World Bulletin / News Desk
Gazprom on Friday sent a warning signal to its second-largest gas consumer Turkey over Ankara's agreement with neighbouring Azerbaijan to built a gas pipeline to Europe, a rival to Moscow-backed planned South Stream trunk.
Gazprom is anxiously watching the latest developments in Azerbaijan, whose gas fields are the most developed new non-Russian sources of natural gas that can be pumped to the European Union through pipelines.
Moscow is keen on keeping Azerbaijan, its former Soviet satellite, within the orbit of influence and is trying to secure access to the country's vast gas riches, a bone of contention between Europe and Russia.
On Tuesday, Turkey and Azerbaijan signed an inter-governmental agreement on the $7-billion Trans-Anatolian natural gas pipeline project (TANAP), designed to carry Azeri natural gas across Turkey to Europe.
Gazprom also said it increased gas supplies to Turkey after it requested more volumes of Russian gas following a pipeline explosion, which hampered gas flow from Iran to Turkey.
But Gazprom's spokesman Sergei Kupriyanov said if the Trans-Anatolian project is "completed as planned in 2018, Turkey could then apply for help to Baku," according to Gazprom's emailed statement.
In another development, which undermines Russian grip on the former Soviet Republic, Azeri's Shah Deniz II consortium, led by BP Plc and Statoil, on Thursday selected the Nabucco West pipeline for one of two possible routes to carry Caspian gas to western Europe.
President-elect Erdogan has his first visit abroad scheduled in September to the Turkish side of the divided island, followed soon by a trip to Azerbaijan.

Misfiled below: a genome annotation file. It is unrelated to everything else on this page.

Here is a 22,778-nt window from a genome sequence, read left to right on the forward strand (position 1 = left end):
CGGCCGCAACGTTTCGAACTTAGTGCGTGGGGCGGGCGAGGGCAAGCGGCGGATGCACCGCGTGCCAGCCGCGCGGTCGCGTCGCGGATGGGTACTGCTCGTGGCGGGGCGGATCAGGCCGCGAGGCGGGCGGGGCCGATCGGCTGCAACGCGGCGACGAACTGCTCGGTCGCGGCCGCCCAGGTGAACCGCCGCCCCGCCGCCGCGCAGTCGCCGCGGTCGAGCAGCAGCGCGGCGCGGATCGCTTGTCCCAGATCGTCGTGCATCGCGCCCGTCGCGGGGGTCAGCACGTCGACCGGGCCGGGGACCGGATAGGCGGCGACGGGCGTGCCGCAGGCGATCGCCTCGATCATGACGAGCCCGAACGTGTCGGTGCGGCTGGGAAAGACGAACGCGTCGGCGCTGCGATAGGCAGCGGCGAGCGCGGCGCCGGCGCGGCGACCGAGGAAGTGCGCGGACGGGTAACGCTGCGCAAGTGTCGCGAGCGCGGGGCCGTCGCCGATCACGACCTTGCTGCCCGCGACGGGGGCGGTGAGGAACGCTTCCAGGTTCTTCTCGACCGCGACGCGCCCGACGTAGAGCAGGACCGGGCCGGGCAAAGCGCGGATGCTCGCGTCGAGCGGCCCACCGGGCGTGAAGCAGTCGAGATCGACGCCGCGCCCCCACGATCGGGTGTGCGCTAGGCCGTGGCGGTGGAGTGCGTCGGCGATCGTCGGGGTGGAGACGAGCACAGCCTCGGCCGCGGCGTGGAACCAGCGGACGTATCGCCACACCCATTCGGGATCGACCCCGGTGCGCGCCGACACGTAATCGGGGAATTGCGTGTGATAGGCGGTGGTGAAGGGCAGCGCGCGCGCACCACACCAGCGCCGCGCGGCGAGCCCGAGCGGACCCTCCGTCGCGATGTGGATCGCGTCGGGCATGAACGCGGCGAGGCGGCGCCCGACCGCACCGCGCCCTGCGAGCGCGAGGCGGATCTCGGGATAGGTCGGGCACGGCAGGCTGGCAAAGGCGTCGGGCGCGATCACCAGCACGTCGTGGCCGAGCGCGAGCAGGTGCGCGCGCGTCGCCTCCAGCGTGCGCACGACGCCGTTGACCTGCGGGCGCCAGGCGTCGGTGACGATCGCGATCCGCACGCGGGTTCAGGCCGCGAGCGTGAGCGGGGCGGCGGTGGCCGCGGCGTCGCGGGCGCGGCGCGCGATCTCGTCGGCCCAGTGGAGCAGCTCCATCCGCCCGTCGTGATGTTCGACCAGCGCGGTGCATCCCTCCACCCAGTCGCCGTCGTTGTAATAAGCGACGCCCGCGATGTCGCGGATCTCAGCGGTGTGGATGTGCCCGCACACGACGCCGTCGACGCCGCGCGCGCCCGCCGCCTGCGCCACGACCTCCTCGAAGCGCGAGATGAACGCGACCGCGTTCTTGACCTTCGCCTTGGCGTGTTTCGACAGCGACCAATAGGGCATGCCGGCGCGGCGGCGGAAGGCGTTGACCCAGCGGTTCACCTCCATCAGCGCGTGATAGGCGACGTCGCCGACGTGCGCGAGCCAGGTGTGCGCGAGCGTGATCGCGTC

Kurdish regional government’s finance minister says the administration's revenue from oil sales via Turkey totals $170 million so far.
Simulatenous raids across Turkey saw 11 police officers arrested for alleged involvement in wiretapping scandal.
Turkish dailies' front pages were heavily dominated Friday by the nomination of Turkey's foreign minister, Ahmet Davutoglu, as new prime minister, thus succeeding President-elect Recep Tayyip Erdogan.
Turkey imported 45.2 billion cubic meters of natural gas last year, a 1.42 percent decrease on 2012.
Turkey's Foreign Minister Ahmet Davutoglu will take over as the Prime Minister of the country and chairman of the ruling AK Party from outgoing president-elect Recep Tayyip Erdogan. Davutoglu has played a crucial role in Turkish foreign policy for more than a decade
Media claims that Turkey will hand over the Suleiman Shah base in Syria to the Islamic State (IS) in return for the release of 49 Turkish consulate staff kidnapped in Iraq's Mosul since June are an example of "irresponsibility", said Ankara.
“We are aiming to double our shares in the projects following years” said Turkish energy minister Taner Yildiz.
Today's newspapers covered claims that Germany's foreign intelligence agency has been spying on Turkey, further speculation on Turkey's future prime minister and President Barack Obama's comments on the killing of American journalist James Foley.
A spokesman for the Turkish Foreign Ministry urged the United States to respect press freedom.
An "anti-terrorism" campaign -- focusing on East Turkestan (Xinjiang), home to the Turkic Uighur Muslim ethnic group -- was launched by China’s central government May 23.
Turkish dailies reported Wednesday clashes over the demolition of a statue to a PKK founder, indications that Turkey's foreign minister could take over the prime ministerial post and protests over the death of an unarmed black teen in Missouri, the U.S.
Outgoing Turkish President Gul said 'As far as it seems, Foreign Minister Ahmet Davutoglu will take over as prime minister'
Turkey's year-end growth forecast increased to 2.7 percent, senior economist says.
The Eritrean capital Asmara becomes Turkish national flag-carrier's 42nd destination in Africa
One person has been confirmed dead after clashes broke out when security forces arrived to remove an illegal statue of a PKK leader.